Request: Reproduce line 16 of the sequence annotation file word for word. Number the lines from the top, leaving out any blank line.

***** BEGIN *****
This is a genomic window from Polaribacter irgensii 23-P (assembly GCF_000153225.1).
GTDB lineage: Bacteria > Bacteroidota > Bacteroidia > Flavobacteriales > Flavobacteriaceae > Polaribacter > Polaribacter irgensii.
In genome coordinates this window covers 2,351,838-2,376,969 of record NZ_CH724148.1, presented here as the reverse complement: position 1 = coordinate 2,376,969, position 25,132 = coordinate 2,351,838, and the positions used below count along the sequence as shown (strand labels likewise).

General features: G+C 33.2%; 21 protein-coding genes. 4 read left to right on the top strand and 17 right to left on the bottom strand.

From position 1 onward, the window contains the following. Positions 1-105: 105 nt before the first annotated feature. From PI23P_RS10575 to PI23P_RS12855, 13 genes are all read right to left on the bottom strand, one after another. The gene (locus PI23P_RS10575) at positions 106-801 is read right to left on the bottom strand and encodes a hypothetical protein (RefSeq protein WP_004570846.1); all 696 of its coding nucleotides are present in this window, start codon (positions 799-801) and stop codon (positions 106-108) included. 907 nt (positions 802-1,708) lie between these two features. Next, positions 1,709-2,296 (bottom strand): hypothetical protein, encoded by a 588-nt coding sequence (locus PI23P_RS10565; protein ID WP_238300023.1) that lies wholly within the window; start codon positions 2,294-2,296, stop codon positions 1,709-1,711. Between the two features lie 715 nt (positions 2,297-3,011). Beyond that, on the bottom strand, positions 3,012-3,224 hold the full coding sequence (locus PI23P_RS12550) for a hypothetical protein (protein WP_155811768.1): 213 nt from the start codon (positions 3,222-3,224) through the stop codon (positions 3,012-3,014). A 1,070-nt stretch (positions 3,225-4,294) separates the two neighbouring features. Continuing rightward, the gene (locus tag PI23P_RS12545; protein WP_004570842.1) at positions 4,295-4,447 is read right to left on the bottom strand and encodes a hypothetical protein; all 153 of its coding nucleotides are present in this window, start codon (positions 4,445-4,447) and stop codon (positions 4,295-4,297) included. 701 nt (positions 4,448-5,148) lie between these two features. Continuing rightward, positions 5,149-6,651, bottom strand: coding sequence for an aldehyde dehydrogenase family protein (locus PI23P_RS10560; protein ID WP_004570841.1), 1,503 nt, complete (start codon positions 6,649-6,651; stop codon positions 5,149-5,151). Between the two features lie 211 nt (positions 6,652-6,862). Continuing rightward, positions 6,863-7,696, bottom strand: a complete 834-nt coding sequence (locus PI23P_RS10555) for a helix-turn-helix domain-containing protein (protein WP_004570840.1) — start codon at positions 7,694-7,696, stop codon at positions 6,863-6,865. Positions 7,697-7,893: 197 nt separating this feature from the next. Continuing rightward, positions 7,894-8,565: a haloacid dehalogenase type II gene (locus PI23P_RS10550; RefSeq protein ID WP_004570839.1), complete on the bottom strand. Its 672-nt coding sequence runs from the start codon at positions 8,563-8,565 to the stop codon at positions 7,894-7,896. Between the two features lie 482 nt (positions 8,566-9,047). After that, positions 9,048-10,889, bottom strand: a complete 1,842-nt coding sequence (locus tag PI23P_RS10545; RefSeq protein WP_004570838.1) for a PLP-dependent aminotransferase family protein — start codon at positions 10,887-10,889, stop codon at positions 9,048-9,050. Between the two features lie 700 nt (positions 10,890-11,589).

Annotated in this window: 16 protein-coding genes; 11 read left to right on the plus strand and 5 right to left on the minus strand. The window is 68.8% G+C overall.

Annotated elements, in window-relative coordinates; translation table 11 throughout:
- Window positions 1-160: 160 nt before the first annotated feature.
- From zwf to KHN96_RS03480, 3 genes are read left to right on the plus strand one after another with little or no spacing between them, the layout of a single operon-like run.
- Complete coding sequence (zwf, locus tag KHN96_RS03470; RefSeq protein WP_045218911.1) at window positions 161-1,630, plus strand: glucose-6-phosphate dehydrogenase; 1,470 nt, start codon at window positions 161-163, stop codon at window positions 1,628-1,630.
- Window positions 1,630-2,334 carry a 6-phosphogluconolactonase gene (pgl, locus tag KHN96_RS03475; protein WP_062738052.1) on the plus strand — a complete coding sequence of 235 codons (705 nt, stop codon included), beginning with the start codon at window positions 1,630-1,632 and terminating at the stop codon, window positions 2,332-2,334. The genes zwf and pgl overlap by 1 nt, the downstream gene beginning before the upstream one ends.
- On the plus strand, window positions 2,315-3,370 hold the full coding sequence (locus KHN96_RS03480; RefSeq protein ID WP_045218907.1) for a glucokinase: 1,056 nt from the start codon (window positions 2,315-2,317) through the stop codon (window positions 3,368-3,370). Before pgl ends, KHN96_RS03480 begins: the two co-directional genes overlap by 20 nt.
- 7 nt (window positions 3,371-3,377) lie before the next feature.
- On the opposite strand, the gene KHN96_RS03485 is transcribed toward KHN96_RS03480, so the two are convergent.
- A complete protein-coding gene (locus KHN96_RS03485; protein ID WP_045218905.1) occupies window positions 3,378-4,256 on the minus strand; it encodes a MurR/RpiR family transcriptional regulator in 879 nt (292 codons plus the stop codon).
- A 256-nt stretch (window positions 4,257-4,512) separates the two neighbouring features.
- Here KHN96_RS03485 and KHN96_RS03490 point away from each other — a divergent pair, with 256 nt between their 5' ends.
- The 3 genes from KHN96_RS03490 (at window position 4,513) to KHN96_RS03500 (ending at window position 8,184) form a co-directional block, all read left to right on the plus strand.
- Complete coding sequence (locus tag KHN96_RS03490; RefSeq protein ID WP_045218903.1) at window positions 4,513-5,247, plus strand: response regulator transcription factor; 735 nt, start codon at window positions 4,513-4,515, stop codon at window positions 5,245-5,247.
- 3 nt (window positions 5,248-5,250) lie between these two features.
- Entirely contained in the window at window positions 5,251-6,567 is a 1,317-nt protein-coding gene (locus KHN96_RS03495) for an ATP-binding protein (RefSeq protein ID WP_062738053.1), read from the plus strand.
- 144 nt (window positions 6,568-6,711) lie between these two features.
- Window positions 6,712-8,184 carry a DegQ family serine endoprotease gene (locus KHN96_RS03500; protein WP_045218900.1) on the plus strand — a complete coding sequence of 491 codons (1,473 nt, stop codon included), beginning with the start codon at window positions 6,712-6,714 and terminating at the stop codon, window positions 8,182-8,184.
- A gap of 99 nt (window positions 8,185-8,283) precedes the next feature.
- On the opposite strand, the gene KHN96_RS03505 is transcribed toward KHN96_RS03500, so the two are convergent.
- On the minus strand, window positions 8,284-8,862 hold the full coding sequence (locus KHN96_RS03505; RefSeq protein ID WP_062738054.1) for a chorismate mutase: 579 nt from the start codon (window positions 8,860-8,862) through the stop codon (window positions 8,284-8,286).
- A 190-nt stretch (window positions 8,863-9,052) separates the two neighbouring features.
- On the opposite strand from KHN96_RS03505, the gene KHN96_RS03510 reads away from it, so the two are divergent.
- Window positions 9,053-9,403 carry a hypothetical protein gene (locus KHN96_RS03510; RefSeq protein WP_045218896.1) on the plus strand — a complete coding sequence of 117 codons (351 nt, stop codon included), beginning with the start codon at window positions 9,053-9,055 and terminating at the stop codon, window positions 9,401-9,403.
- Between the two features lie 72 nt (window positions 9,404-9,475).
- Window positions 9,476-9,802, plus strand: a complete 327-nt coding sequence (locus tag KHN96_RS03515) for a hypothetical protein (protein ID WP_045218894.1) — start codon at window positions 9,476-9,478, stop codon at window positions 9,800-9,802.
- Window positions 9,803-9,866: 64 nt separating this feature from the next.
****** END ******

- A 256-nt stretch (window positions 4,257-4,512) separates the two neighbouring features.